Wednesday, December 8, 2010

New Social Movement (NSM) Theories and Anarchism: 2. New Social Constituencies

Both NSM theories and resource mobilization overlap in their emphasis upon the “middle-class”. In the view of both theories, the middle-class has a central role in movement struggles. Yet, this emphasis is derived from different premises. For resource mobilization, the middle-class is the logical agent of movements since they are more likely to belong to organizations with greater resources than the working class (c.f. McCarthy & Zald 1977). NSM theories emphasize middle-class participation due to the shift of societal struggle from industrial/economic to cultural/political.

While anarchism has historically been a working-class movement (Guérin 2005), NSM theorists suggest modern movements include greater participation and leadership by middle-class members. Williams (2009b) notes a similar, NSM-like trend for contemporary anarchists: only 31 percent of respondents to a popular anarchist webpage survey self-identified as “working-class”. Although still a sizable minority, this represents a dramatic reversal from classical anarchism. Also, only 24 percent were members of an economic, class-based organization: the labor union (Williams 2009b). Still, the presence of a self-identified working-class—as well as one apt to belong to labor unions—indicates a certain inconsistency with NSM arguments about the “classlessness” of contemporary movements.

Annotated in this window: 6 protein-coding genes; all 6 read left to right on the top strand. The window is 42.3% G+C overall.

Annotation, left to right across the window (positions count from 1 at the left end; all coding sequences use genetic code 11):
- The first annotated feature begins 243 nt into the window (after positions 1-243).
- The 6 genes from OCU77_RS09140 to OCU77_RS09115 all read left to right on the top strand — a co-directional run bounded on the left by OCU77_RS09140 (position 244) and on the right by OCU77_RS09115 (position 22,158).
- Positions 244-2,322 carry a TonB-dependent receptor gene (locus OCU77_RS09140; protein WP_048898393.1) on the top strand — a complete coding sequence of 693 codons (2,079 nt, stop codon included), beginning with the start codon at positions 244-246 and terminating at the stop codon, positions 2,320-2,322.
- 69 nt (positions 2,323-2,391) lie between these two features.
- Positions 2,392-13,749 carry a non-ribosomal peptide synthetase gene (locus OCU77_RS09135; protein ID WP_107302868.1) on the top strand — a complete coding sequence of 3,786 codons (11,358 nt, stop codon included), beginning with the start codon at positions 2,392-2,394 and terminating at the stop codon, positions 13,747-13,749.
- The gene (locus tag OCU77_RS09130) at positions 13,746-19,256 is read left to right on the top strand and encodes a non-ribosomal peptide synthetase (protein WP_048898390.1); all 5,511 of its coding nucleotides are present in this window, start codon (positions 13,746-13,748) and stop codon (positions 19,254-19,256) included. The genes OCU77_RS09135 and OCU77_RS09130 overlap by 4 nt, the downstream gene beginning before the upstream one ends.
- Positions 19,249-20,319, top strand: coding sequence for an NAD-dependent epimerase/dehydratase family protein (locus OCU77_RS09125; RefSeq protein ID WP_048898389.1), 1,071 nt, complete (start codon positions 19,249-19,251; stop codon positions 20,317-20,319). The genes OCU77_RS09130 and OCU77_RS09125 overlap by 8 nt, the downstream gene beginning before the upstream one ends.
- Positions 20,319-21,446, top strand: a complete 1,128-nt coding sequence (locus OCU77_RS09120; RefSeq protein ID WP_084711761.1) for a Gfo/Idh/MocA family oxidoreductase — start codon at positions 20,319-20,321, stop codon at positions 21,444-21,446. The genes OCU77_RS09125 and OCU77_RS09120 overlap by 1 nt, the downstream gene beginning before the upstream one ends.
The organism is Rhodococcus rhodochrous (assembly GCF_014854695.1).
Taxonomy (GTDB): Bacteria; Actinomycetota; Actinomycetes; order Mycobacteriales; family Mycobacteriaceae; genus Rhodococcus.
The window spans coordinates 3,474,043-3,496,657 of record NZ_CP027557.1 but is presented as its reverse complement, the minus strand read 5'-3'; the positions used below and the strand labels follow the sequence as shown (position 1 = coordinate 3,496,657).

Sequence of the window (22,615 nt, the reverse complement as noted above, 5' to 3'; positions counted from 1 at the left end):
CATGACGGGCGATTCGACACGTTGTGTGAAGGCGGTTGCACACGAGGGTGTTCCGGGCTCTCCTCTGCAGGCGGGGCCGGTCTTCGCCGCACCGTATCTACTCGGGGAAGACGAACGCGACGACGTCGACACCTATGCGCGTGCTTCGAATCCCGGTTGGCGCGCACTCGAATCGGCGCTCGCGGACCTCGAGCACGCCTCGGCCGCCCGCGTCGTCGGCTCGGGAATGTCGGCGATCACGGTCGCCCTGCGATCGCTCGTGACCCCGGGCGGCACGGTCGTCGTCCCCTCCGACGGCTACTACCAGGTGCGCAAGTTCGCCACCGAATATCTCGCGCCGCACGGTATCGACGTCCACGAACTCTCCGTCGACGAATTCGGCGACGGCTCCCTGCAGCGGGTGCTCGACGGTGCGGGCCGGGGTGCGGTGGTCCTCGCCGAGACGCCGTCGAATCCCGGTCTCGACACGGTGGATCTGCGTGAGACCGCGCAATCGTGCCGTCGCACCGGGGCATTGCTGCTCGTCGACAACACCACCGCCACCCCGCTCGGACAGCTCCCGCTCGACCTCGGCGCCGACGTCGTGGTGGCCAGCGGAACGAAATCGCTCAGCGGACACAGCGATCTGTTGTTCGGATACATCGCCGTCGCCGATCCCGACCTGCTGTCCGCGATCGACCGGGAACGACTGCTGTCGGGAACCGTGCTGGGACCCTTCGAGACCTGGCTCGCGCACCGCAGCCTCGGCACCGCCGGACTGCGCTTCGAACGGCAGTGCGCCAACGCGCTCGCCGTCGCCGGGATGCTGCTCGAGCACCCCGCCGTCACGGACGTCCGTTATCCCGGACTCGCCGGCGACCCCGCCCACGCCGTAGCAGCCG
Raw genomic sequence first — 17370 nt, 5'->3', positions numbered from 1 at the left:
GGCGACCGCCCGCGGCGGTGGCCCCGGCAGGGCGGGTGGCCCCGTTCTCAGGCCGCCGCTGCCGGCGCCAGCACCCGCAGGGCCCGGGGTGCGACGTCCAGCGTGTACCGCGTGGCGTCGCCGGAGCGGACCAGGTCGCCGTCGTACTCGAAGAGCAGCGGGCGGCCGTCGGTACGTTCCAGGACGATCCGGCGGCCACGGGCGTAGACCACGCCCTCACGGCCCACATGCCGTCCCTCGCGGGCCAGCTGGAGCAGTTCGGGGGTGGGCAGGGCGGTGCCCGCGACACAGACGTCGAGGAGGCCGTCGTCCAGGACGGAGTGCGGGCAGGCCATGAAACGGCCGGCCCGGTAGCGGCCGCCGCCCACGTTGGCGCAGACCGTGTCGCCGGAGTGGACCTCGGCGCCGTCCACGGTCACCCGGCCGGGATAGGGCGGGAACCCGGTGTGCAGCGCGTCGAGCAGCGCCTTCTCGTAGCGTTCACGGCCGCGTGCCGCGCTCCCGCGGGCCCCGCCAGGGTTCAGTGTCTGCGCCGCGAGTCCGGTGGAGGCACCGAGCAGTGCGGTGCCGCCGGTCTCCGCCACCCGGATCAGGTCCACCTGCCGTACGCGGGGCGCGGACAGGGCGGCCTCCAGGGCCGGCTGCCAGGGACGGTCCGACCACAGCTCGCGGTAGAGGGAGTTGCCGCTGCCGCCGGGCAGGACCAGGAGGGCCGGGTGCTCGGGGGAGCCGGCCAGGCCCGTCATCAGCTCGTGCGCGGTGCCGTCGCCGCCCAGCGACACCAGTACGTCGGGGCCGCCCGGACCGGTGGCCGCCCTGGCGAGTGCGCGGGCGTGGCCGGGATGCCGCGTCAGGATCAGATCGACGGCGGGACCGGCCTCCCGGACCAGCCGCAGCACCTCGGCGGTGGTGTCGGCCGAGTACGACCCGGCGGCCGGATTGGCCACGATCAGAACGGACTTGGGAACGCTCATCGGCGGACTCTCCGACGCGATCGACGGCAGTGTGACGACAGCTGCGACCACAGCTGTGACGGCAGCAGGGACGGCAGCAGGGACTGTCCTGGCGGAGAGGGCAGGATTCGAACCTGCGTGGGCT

Instead of working class-led movements, NSMs supposedly consist of a “new middle class” that includes non-managerial professionals, such as artists, academics, and social service workers. Many well-known anarchists work in such occupations, although this presence is clearly not sufficient evidence for accepting NSM arguments. Numerous anarchist artists and organizations exist, including Clifford Harper, Gee Vaucher, Josh MacPhee, Eric Drooker, Seth Tobocman, Art & Revolution, Black Mask/Up Against the Wall, Just Seeds, and many small art collectives (see MacPhee & Reuland 2007). Anarchists have been at the forefront of alternative education projects since the turn of the last century. Francisco Ferrer's “modern schools” were early attempts to free children from the indoctrination by both the State's nationalism and capitalism's workforce obedience (Avrich 1980, Spring 1998). Free schools have also received consistent support from anarchists (see Ehrlich 1991), although the extent to which these projects are truly anarchist is debatable, as is the implication for those who may “work” at such schools (likely without pay) and their subsequent class status. Famous anarchist intellectuals like Noam Chomsky, Paul Goodman, Howard Zinn, David Graeber, and others have occupied academic positions, even at elite universities, while retaining their anarchist sentiments. The recent re-birth of Students for a Democratic Society (SDS) in the US in a more anarchistic (and less Marxist) form is another example of this constituency. Finally, social work is an active, action-oriented profession/practice, aimed at directly helping people. Yet, there are few openly anarchist social workers, perhaps because the occupation tends to be subsumed within the bureaucratic confines of state welfare systems (Gilbert 2004).

Ultimately, however, contemporary anarchists may not be distilled down neatly into just the middle-class (and its professional occupations) or the working-class; the movement’s composition is too nuanced and complex for the typical reductionism NSM theories have previously offered. It could be that middle-class anarchists have higher than average visibility in the movements, perhaps due to their human capital or other resources, such as flexible work schedules.